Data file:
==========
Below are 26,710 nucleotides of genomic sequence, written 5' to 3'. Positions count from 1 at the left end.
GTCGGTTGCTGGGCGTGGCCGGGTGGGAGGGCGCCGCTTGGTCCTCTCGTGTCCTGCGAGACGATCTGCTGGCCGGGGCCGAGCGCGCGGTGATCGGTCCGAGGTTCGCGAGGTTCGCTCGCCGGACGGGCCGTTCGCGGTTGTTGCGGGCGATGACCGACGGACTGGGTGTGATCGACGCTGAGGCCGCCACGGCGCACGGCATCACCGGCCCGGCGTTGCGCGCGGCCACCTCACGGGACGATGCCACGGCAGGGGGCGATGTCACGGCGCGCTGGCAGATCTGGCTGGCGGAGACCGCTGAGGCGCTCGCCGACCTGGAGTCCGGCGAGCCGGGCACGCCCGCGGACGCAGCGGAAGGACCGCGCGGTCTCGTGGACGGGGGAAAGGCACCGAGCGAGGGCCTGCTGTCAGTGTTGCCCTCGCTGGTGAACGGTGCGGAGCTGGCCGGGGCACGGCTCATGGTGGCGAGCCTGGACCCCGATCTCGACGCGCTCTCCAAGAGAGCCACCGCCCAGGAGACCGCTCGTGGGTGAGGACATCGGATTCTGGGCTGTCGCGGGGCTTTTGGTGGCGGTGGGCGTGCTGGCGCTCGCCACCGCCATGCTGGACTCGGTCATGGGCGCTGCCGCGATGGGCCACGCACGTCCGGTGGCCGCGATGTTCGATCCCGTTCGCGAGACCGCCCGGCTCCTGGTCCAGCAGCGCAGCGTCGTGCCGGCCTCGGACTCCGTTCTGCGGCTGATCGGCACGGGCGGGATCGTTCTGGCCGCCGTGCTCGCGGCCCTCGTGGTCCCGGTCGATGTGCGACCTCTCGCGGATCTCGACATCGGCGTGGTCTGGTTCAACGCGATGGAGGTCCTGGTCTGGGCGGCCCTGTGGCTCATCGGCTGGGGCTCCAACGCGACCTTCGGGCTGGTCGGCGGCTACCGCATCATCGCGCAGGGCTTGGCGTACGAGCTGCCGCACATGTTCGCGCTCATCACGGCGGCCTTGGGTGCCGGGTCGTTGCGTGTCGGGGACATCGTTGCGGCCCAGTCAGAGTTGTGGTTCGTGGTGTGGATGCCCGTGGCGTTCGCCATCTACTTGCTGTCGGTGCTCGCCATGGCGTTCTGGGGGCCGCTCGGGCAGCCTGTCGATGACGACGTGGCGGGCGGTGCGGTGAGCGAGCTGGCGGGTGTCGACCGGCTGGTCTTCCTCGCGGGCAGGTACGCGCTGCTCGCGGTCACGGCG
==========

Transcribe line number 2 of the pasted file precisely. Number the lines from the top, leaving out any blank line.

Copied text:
GTCGGTTGCTGGGCGTGGCCGGGTGGGAGGGCGCCGCTTGGTCCTCTCGTGTCCTGCGAGACGATCTGCTGGCCGGGGCCGAGCGCGCGGTGATCGGTCCGAGGTTCGCGAGGTTCGCTCGCCGGACGGGCCGTTCGCGGTTGTTGCGGGCGATGACCGACGGACTGGGTGTGATCGACGCTGAGGCCGCCACGGCGCACGGCATCACCGGCCCGGCGTTGCGCGCGGCCACCTCACGGGACGATGCCACGGCAGGGGGCGATGTCACGGCGCGCTGGCAGATCTGGCTGGCGGAGACCGCTGAGGCGCTCGCCGACCTGGAGTCCGGCGAGCCGGGCACGCCCGCGGACGCAGCGGAAGGACCGCGCGGTCTCGTGGACGGGGGAAAGGCACCGAGCGAGGGCCTGCTGTCAGTGTTGCCCTCGCTGGTGAACGGTGCGGAGCTGGCCGGGGCACGGCTCATGGTGGCGAGCCTGGACCCCGATCTCGACGCGCTCTCCAAGAGAGCCACCGCCCAGGAGACCGCTCGTGGGTGAGGACATCGGATTCTGGGCTGTCGCGGGGCTTTTGGTGGCGGTGGGCGTGCTGGCGCTCGCCACCGCCATGCTGGACTCGGTCATGGGCGCTGCCGCGATGGGCCACGCACGTCCGGTGGCCGCGATGTTCGATCCCGTTCGCGAGACCGCCCGGCTCCTGGTCCAGCAGCGCAGCGTCGTGCCGGCCTCGGACTCCGTTCTGCGGCTGATCGGCACGGGCGGGATCGTTCTGGCCGCCGTGCTCGCGGCCCTCGTGGTCCCGGTCGATGTGCGACCTCTCGCGGATCTCGACATCGGCGTGGTCTGGTTCAACGCGATGGAGGTCCTGGTCTGGGCGGCCCTGTGGCTCATCGGCTGGGGCTCCAACGCGACCTTCGGGCTGGTCGGCGGCTACCGCATCATCGCGCAGGGCTTGGCGTACGAGCTGCCGCACATGTTCGCGCTCATCACGGCGGCCTTGGGTGCCGGGTCGTTGCGTGTCGGGGACATCGTTGCGGCCCAGTCAGAGTTGTGGTTCGTGGTGTGGATGCCCGTGGCGTTCGCCATCTACTTGCTGTCGGTGCTCGCCATGGCGTTCTGGGGGCCGCTCGGGCAGCCTGTCGATGACGACGTGGCGGGCGGTGCGGTGAGCGAGCTGGCGGGTGTCGACCGGCTGGTCTTCCTCGCGGGCAGGTACGCGCTGCTCGCGGTCACGGCG